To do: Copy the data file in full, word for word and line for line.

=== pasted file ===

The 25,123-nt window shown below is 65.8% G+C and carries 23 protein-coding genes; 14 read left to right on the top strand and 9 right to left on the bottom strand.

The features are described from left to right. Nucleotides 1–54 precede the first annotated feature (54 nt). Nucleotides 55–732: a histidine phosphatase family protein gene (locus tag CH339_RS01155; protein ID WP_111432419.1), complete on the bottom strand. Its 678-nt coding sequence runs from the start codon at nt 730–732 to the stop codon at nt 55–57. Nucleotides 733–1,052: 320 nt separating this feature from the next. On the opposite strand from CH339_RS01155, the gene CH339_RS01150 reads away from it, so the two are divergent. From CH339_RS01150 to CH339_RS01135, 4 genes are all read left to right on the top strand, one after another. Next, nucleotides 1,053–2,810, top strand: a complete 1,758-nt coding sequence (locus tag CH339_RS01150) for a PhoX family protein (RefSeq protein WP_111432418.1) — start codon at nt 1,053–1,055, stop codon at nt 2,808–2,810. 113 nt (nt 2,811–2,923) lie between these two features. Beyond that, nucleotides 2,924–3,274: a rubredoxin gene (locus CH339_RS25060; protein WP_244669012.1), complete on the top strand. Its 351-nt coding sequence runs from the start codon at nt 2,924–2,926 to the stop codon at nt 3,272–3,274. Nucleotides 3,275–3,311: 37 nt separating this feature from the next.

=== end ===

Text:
The 25,123-nt window shown below is 65.8% G+C and carries 23 protein-coding genes; 14 read left to right on the top strand and 9 right to left on the bottom strand.

The features are described from left to right. Nucleotides 1–54 precede the first annotated feature (54 nt). Nucleotides 55–732: a histidine phosphatase family protein gene (locus tag CH339_RS01155; protein ID WP_111432419.1), complete on the bottom strand. Its 678-nt coding sequence runs from the start codon at nt 730–732 to the stop codon at nt 55–57. Nucleotides 733–1,052: 320 nt separating this feature from the next. On the opposite strand from CH339_RS01155, the gene CH339_RS01150 reads away from it, so the two are divergent. From CH339_RS01150 to CH339_RS01135, 4 genes are all read left to right on the top strand, one after another. Next, nucleotides 1,053–2,810, top strand: a complete 1,758-nt coding sequence (locus tag CH339_RS01150) for a PhoX family protein (RefSeq protein WP_111432418.1) — start codon at nt 1,053–1,055, stop codon at nt 2,808–2,810. 113 nt (nt 2,811–2,923) lie between these two features. Beyond that, nucleotides 2,924–3,274: a rubredoxin gene (locus CH339_RS25060; protein WP_244669012.1), complete on the top strand. Its 351-nt coding sequence runs from the start codon at nt 2,924–2,926 to the stop codon at nt 3,272–3,274. Nucleotides 3,275–3,311: 37 nt separating this feature from the next.